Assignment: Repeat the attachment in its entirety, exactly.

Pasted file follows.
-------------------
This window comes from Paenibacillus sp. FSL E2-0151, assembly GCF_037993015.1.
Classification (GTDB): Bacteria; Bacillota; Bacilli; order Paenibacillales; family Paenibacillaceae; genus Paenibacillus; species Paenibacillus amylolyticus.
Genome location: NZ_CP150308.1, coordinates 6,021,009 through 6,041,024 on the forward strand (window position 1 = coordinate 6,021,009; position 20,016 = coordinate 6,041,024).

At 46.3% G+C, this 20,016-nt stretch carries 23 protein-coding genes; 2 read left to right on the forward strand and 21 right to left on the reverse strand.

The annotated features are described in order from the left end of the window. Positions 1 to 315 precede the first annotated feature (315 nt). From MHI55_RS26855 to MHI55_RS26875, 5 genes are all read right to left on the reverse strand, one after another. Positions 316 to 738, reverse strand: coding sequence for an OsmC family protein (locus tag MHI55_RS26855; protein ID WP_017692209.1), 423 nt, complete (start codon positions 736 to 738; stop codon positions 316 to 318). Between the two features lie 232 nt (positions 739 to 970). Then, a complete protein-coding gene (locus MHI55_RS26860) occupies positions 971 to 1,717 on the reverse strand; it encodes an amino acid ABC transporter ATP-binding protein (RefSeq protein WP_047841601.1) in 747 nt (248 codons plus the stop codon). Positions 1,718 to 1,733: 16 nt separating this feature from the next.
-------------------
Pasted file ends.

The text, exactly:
This window comes from Paenibacillus sp. FSL E2-0151, assembly GCF_037993015.1.
Classification (GTDB): Bacteria; Bacillota; Bacilli; order Paenibacillales; family Paenibacillaceae; genus Paenibacillus; species Paenibacillus amylolyticus.
Genome location: NZ_CP150308.1, coordinates 6,021,009 through 6,041,024 on the forward strand (window position 1 = coordinate 6,021,009; position 20,016 = coordinate 6,041,024).

At 46.3% G+C, this 20,016-nt stretch carries 23 protein-coding genes; 2 read left to right on the forward strand and 21 right to left on the reverse strand.

The annotated features are described in order from the left end of the window. Positions 1 to 315 precede the first annotated feature (315 nt). From MHI55_RS26855 to MHI55_RS26875, 5 genes are all read right to left on the reverse strand, one after another. Positions 316 to 738, reverse strand: coding sequence for an OsmC family protein (locus tag MHI55_RS26855; protein ID WP_017692209.1), 423 nt, complete (start codon positions 736 to 738; stop codon positions 316 to 318). Between the two features lie 232 nt (positions 739 to 970). Then, a complete protein-coding gene (locus MHI55_RS26860) occupies positions 971 to 1,717 on the reverse strand; it encodes an amino acid ABC transporter ATP-binding protein (RefSeq protein WP_047841601.1) in 747 nt (248 codons plus the stop codon). Positions 1,718 to 1,733: 16 nt separating this feature from the next.